The Herald Bulletin

Evening Update

Nation & World

June 20, 2013

Watchdog faults background check of NSA leaker

WASHINGTON — A government watchdog testified Thursday there may have been problems with the security clearance background check conducted on the 29-year-old federal contractor who disclosed previously secret National Security Agency programs for collecting phone records and Internet data.

Appearing at a Senate hearing, Patrick McFarland, the U.S. Office of Personnel Management's inspector general, said USIS, the company that conducted the security clearance investigation of former NSA systems analyst Edward Snowden, is now under investigation itself.

McFarland declined to say what triggered the inquiry of USIS or whether the probe is related to Snowden. But when asked by Sen. Jon Tester, D-Mont., if there were any concerns about the USIS background check on Snowden, McFarland answered: "Yes, we do believe that there may be some problems."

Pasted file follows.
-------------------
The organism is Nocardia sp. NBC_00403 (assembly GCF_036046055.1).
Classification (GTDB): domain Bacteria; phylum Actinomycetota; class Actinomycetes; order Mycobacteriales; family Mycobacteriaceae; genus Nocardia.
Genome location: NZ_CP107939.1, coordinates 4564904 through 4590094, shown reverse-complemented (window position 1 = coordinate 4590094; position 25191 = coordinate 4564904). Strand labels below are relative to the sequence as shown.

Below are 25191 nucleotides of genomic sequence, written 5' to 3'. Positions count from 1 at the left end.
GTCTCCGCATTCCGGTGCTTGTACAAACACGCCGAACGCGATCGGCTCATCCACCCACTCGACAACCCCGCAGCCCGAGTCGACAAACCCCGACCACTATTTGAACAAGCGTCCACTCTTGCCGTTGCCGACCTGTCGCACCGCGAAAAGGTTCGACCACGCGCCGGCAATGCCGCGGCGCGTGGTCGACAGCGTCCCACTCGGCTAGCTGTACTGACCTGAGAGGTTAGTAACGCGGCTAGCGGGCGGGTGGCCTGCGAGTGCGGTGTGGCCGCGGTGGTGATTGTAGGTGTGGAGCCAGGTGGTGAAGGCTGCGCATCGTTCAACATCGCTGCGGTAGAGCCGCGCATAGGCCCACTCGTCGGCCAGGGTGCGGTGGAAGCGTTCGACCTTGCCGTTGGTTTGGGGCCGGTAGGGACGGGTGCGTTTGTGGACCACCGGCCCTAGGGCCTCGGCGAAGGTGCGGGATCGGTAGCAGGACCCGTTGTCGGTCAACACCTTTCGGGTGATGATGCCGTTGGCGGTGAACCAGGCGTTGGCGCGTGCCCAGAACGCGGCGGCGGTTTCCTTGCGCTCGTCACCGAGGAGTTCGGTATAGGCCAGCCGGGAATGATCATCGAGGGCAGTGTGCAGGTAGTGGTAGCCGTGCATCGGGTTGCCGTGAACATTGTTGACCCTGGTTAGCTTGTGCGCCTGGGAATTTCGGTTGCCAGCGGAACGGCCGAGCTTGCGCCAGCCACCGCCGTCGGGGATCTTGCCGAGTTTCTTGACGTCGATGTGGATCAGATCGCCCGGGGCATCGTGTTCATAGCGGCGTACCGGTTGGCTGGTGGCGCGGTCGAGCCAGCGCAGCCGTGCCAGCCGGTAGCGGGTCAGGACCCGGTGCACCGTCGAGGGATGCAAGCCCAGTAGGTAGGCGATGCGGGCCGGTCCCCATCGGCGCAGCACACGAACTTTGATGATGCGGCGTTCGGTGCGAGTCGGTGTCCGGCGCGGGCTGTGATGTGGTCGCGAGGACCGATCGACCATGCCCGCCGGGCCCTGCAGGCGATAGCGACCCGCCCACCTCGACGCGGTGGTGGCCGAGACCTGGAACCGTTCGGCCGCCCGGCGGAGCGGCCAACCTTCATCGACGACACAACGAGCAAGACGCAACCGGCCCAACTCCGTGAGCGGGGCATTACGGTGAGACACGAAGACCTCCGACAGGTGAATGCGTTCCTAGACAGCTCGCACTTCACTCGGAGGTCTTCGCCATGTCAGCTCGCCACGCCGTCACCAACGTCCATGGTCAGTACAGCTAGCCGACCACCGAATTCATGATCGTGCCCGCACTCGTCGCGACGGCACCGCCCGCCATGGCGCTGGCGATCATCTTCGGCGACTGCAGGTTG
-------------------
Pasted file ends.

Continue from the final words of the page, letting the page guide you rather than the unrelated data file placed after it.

Meanwhile, new details emerged about the scope of two recently disclosed NSA programs — one that gathers U.S. phone records and another that is designed to track the use of U.S.-based Internet servers by foreigners with possible links to terrorism.

Top-secret documents published Thursday by The Guardian newspaper said NSA can keep copies of intercepted communications from or about U.S. citizens if the material contains significant intelligence or evidence of crimes.

McFarland declined after the Senate hearing to describe to reporters the type of investigation his office is conducting. Sen. Claire McCaskill, D-Mo., said she was told the inquiry is a criminal investigation related "to USIS' systemic failure to adequately conduct investigations under its contract."

USIS, based in Falls Church, Va., said in a statement that it has never been informed that it is under criminal investigation. USIS received a subpoena from the Office of Personnel Management IG in January 2012 for records, the statement said. "USIS complied with that subpoena and has cooperated fully with the government's civil investigative efforts," according to the company.

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